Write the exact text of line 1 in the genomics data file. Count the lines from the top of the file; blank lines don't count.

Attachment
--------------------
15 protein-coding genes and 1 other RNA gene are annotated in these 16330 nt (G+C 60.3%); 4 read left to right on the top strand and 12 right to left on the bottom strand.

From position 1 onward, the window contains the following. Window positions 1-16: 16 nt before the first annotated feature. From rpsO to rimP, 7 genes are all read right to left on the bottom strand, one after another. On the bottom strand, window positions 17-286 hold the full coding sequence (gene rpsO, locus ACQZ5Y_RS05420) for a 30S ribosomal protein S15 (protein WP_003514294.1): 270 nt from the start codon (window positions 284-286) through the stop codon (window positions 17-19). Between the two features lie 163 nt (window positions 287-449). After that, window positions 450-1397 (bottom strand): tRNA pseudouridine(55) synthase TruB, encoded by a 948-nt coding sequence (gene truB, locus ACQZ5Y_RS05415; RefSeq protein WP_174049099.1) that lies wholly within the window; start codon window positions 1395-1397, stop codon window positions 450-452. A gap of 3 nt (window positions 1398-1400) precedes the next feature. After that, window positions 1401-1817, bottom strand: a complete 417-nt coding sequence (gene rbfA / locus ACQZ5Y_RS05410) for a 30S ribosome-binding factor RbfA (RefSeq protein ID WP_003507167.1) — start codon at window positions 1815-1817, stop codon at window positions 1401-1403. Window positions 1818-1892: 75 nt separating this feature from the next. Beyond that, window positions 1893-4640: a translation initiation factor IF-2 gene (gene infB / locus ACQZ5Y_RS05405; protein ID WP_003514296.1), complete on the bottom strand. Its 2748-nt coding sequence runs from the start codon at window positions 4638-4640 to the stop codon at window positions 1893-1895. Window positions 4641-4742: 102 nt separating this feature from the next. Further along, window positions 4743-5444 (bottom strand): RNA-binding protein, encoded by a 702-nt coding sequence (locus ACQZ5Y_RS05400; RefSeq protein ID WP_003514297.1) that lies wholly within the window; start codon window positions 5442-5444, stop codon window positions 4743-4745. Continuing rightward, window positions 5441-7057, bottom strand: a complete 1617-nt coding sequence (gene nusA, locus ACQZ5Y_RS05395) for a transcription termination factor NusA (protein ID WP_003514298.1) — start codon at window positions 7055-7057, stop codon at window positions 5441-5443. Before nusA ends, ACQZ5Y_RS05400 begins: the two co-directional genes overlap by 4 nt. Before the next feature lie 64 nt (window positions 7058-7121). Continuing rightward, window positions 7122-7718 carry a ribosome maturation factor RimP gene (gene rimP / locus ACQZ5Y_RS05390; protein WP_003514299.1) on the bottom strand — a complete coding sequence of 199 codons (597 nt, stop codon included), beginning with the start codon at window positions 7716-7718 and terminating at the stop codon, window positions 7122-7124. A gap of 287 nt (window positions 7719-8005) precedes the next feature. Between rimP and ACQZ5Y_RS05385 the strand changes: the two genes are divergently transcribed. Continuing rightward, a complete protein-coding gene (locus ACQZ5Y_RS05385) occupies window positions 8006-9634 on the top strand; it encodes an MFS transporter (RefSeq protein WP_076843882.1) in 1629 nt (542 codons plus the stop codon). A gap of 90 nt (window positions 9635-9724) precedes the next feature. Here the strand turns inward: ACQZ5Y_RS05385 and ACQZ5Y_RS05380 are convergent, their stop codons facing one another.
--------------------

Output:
15 protein-coding genes and 1 other RNA gene are annotated in these 16330 nt (G+C 60.3%); 4 read left to right on the top strand and 12 right to left on the bottom strand.